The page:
“It’s a really interesting idea; some moulds do give off biotoxins that can affect the health and the brain,” says Jordan Bailey, curator for the New South Wales Plant Pathology and Mycology Herbarium. “There is a fungus called aspergillus fumigatus which can produce hallucinogens—and it does grow quite nicely on latex paints in homes, although I don’t know of many old houses painted in those.”
He points out that if you’re breathing in enough spores to cause hallucinations, you’re probably quite sick with other symptoms. But people see what they want to see, he says, “and if someone is starting to suffer from neurological problems of mould toxicity, like brain fog, sleep problems or depression, they might be more impressionable.” However, you wouldn’t just walk into a haunted house, breathe in some mould and ‘see a ghost’, he says.
The Grief Counsellor
Around 50 per cent of widowers experience some kind of ‘visit’ from their loved one after their death. These encounters normally fit something researchers call the four Rs: reassurance from the deceased that they are OK; resolving—allowing for forgiveness or closure; re-affirming connections; and/or release.
“This is a normal part of the grieving process,” says grief counsellor Eugenie Pepper from Sydney. “The idea that someone is lost to us forever is huge, sometimes too huge to accept, and so the brain may protect us by creating this ongoing connection after death.”
Pepper says she’s heard enough stories of unusual encounters to make her think that perhaps sometimes something more spiritual is going on. “There’s a famous exercise in psychology where you’re told to concentrate on some people throwing balls and halfway through a gorilla appears. Because they’re told to watch the balls, most people don’t see the gorilla—until they are told about it.”
She says that sometimes she wonder if this is the case with ghosts. “Maybe they are there and we ignore them. Only when we deeply want to see something does it become visible.”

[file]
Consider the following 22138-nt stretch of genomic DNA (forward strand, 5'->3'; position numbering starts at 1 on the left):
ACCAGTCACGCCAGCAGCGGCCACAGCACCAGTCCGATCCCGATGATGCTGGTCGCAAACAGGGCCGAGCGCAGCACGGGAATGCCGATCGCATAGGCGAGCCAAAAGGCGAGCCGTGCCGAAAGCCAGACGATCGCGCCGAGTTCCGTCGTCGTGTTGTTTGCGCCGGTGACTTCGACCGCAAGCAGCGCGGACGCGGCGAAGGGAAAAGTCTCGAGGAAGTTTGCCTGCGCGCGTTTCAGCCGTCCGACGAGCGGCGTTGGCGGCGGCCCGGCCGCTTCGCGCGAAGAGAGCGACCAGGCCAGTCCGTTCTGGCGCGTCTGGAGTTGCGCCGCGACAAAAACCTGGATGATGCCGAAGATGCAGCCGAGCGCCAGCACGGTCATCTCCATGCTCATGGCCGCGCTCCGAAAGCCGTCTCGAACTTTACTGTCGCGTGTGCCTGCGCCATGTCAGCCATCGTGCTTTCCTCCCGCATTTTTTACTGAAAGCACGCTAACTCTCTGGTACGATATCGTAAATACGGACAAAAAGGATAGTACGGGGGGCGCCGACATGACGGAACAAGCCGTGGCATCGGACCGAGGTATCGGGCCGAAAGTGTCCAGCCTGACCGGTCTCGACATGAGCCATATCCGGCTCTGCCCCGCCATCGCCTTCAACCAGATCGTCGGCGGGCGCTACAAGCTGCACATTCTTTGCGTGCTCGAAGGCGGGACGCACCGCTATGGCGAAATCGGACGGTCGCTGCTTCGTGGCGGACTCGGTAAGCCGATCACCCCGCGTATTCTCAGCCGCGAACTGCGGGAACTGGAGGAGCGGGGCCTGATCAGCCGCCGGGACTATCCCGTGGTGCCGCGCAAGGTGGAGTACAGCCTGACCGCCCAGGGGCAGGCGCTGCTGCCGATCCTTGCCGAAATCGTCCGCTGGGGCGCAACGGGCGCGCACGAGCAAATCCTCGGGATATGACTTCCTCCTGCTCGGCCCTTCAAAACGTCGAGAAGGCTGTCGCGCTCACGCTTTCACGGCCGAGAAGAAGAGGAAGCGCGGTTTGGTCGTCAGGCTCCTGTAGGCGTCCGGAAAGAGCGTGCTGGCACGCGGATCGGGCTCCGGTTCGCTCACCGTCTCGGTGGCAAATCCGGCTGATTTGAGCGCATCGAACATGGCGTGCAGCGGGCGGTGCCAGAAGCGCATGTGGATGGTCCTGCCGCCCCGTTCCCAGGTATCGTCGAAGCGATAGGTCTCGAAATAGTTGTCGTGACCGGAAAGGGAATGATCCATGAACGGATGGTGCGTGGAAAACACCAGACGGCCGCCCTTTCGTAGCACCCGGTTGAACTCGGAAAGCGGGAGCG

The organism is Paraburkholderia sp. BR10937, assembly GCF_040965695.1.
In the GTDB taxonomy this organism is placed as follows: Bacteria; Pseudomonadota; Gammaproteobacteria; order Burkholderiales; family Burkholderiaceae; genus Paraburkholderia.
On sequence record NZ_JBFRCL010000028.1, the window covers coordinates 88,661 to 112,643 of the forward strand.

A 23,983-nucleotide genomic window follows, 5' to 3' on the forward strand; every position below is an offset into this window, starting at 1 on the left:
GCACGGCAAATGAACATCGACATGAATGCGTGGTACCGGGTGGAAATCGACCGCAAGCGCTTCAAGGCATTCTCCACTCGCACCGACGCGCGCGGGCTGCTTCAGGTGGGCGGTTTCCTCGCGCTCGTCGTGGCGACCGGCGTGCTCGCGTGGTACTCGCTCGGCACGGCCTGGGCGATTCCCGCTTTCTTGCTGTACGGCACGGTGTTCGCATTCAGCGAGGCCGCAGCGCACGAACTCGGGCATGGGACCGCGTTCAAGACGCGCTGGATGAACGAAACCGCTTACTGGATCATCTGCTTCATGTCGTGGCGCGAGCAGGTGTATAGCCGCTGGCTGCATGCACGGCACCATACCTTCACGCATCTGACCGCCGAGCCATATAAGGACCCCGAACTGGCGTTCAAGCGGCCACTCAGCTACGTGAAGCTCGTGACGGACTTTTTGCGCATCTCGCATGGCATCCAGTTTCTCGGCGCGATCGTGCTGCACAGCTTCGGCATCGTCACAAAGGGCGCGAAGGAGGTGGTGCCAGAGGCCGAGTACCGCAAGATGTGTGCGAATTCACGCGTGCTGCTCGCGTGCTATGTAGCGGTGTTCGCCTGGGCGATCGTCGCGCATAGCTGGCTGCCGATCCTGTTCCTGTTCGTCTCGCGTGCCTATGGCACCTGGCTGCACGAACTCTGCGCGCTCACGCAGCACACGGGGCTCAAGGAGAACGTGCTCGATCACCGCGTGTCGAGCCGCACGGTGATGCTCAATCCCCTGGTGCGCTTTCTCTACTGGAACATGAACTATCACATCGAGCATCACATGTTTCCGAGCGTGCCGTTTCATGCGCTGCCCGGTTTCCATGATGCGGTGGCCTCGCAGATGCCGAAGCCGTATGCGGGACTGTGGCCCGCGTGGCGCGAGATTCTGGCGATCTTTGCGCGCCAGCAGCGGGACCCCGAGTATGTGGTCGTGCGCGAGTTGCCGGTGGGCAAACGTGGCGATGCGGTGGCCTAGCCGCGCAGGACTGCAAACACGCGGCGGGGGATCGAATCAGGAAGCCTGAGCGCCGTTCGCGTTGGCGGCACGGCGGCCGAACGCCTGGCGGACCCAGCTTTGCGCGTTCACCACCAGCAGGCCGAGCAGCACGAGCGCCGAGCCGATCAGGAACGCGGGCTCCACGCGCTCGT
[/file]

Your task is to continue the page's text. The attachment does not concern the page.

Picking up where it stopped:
the frequency of infrasound could distort vision and explain unusual sightings.; Photo: Getty images
The Sound Specialists
Infrasound has a frequency of under 20 hertz, below the range of human hearing. Although we can’t hear infrasound, it can effect our body causing discomfort, dizziness, blurred vision and panic attacks. In the 1990s, infrasound was linked to ghosts after British engineer Vic Tandy felt a sense of unease and saw a figure he couldn’t explain in a laboratory he was working in. Eventually, he realized a recently installed fan, which was emitting vibrations at 19 hertz, was to blame. But once the same frequency was discovered in a ‘haunted’ pub, the theory of infrasound causing hauntings was born.
It’s a controversial idea. “I’ve studied infrasound for years and it gets blamed for a lot of things that are actually caused by other issues,” says Norman Broner from the Australian Acoustical Society. But it is true that a few experiments have shown a change in people’s feeling upon exposure to infrasound. In a study by Professor Richard Wiseman from the UK’s University of Hertfordshire, 22 per cent of people said they felt uneasy listening to music ‘spiked’ with infrasound.